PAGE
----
npc-54I spent a lot of time on road tripping around the country from 2010 on; many of you have followed my shenanigans here on FB as I’ve passionately explored our beautiful country and its history from the left seat of the Goat. I’ve met a lot of people, had a lot of special moments from walking the Selma Bridge and sitting at Rosa Parks’ bus stop to chance encounters with destitute and desperate Americans, farmers and people my age grimly trying to build a second career after losing their first one in the 08 recession.

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On those trips, it has felt like we’re a country that has lost its way. People want to believe in the American dream, that all things are still possible, but too many of us have been clinging to what we have, desperate not to lose our houses or cars or families in the midst of war, Recession and domestic turmoil, that the pride we once felt in who we are and what we have accomplished has been dimmed.1935779_1249689682837_1701706_n

Pappy Gunn always inspired me. In moments where I was bullied in school, or feeling trapped in the cubicle world of the computer game business, or smothered by red tape as I tried to do something positive for my community on the city council and school board–his never say die spirit reminded me that great things can be accomplished by average Americans.

pappy-in-cockpitWhy? Because we are an exceptional people. I don’t care your color, gender, sexual identity–we are a tapestry of unusual awesome. No other country has such a vast spectrum of human experience, talent, ability, values, and outlooks. Yes, it makes us fractious and nasty at times like now, but collectively it gives us the power to change the world. And we have been doing that for two hundred plus years. From the first imperfect, but radical ideas of freedom and liberty to the hundreds of thousands who perished in combat to extend freedom’s reach, to the social and technological revolutions we have started–computers, television, vehicles, industry, psychology and space travel. Historians and football players can say America was never great, but to say Americans are not exceptional is to insult every great one who has found the courage to stride into the wind and change the world for the better. Rosa. Martin. Ike. Lincoln, Susan B Anthony, Elizabeth Blackburn. Pappy Gunn. The list could go on for thousands of pages.G86A0419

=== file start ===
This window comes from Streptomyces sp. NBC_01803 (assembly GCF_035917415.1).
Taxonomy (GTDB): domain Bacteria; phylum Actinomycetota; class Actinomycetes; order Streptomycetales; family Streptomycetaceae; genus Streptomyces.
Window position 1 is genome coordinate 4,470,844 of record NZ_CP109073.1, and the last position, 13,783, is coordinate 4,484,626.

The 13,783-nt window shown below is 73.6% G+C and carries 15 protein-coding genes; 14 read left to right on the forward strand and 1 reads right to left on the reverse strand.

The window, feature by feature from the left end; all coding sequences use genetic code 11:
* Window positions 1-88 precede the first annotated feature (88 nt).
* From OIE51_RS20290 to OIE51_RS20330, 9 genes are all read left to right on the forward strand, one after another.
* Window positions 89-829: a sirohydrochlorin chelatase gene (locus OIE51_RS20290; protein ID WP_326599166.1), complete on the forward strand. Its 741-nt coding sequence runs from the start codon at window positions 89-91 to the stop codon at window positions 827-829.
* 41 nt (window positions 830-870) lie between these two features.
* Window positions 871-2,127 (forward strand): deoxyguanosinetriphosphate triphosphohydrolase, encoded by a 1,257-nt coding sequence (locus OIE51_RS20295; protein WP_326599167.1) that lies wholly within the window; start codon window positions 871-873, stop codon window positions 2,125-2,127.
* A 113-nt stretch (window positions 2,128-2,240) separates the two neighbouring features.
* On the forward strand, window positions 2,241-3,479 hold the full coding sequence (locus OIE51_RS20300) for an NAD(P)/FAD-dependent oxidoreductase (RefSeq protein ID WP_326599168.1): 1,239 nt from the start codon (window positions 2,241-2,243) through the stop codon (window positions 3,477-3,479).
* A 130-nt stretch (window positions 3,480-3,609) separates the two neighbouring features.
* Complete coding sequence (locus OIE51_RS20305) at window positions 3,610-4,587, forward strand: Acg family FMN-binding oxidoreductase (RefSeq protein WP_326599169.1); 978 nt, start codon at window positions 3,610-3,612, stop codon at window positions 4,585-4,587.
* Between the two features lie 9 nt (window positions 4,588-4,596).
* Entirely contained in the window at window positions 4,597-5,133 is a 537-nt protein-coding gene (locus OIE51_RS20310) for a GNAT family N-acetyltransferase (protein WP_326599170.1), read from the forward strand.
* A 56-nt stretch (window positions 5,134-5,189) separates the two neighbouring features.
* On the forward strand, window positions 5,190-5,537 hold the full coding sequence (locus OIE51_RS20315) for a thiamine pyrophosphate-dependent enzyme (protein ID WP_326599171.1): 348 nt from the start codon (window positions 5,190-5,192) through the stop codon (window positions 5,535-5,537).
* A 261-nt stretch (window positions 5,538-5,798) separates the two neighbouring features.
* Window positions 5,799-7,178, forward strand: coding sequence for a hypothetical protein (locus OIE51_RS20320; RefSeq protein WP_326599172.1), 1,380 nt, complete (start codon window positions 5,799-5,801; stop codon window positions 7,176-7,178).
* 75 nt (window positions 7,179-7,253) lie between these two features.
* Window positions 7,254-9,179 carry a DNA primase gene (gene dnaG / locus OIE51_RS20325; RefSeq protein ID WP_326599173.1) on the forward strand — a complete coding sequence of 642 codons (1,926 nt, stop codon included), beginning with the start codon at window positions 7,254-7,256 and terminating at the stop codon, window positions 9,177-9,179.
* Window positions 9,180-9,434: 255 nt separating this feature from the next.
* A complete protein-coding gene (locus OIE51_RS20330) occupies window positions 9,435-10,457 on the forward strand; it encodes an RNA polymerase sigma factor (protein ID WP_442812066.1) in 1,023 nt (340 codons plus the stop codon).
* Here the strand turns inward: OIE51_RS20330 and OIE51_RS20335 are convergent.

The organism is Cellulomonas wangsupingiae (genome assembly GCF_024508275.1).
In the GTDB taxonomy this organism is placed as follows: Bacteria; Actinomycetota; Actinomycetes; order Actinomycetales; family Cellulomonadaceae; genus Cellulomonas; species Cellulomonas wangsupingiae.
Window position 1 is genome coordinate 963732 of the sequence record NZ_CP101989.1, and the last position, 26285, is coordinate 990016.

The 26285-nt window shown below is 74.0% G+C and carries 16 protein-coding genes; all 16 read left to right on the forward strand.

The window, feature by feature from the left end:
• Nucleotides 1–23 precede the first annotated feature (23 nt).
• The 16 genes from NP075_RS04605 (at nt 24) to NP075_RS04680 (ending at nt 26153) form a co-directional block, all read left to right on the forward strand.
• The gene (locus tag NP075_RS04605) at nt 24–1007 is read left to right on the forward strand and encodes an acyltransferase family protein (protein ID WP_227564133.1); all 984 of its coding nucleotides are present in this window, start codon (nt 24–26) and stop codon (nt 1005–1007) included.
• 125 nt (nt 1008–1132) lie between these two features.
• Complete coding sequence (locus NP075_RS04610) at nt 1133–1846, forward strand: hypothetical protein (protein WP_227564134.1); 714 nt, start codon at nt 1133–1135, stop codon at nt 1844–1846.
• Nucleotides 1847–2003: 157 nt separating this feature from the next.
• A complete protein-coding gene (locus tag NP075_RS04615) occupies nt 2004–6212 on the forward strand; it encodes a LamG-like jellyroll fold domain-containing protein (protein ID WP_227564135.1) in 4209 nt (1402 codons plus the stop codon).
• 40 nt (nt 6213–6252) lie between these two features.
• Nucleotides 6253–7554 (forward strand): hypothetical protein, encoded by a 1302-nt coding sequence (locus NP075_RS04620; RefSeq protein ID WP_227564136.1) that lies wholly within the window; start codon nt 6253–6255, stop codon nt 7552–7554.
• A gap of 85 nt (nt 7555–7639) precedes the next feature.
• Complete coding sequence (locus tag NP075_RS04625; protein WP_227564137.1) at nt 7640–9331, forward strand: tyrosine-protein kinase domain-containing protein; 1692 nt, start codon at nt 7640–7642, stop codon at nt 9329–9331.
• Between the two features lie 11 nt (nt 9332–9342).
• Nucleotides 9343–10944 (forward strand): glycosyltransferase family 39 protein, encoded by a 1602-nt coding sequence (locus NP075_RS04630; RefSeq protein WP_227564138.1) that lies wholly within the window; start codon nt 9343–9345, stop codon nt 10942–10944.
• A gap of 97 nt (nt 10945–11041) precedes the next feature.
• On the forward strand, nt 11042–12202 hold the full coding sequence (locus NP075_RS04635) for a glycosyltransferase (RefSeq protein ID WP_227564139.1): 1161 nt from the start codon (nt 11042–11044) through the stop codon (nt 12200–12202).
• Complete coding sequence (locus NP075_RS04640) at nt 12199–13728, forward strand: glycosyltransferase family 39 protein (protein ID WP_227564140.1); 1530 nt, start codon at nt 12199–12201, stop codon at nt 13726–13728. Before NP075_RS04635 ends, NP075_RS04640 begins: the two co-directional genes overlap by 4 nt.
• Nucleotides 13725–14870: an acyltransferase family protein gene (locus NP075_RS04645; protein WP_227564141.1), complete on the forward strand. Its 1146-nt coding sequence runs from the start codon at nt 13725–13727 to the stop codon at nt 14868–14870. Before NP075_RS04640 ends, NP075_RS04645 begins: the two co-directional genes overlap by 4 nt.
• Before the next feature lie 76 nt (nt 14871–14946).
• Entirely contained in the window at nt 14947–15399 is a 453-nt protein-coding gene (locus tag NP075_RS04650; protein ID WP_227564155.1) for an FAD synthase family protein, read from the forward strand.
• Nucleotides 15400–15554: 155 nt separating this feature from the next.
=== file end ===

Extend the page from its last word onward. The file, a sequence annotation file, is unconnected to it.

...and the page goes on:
Great Americans come from all walks of life. In Indestructible, I wrote about one family that came from humble origins to face challenges few of us today could ever imagine. They handled it as a family: full of love and trust for each other. Devoted and willing to do anything to ensure each other’s survival.gunnfamily
I wrote Indestructible as my twentieth book because Pappy Gunn is a quintessential American hero. I wrote Indestructible now at this point in my life because underneath Pappy’s story is the story of his wife and children. He was not the only hero in his family. Courage was a trait they all shared.g15-pappy-polly-dutch-k
It seemed to me as I drove around the country that if I could just remind my readers of who we are and what we can accomplish when our backs are to the wall, well, maybe we can all take pride in our national identity again. I didn’t have the courage to take a leap and try to do that until my daughter gave me a push. Hachette and all the incredible people there who believe in the book and the power of Pappy’s story made this dream a reality.11336857_10205693155425566_3210305845677159996_o
I suck at selling stuff, always have. But if you’ve looked around our country these past years and felt like I have–that we just need a win. If you want to feel good about ourselves again and be reassured that we are stronger than recession, war, elections and domestic turmoil—then I hope you will crack open a copy of Indestructible. Pappy’s story carried me through some of the darkest times of my life and inspired me to turn into the wind and fight for a future that I believe in. If his story inspires the same response in my readers, then I will consider this my most meaningful professional success.14264819_10208929708613898_4964300419684423464_n
Thank you for reading to the end of this massive missive. Bless all of you, my friends. And thank you for all the love and support you have shown me and my family these many years.
John R. Bruning
Categories: World War II in the Pacific, Writing Notes | Tags: | Leave a comment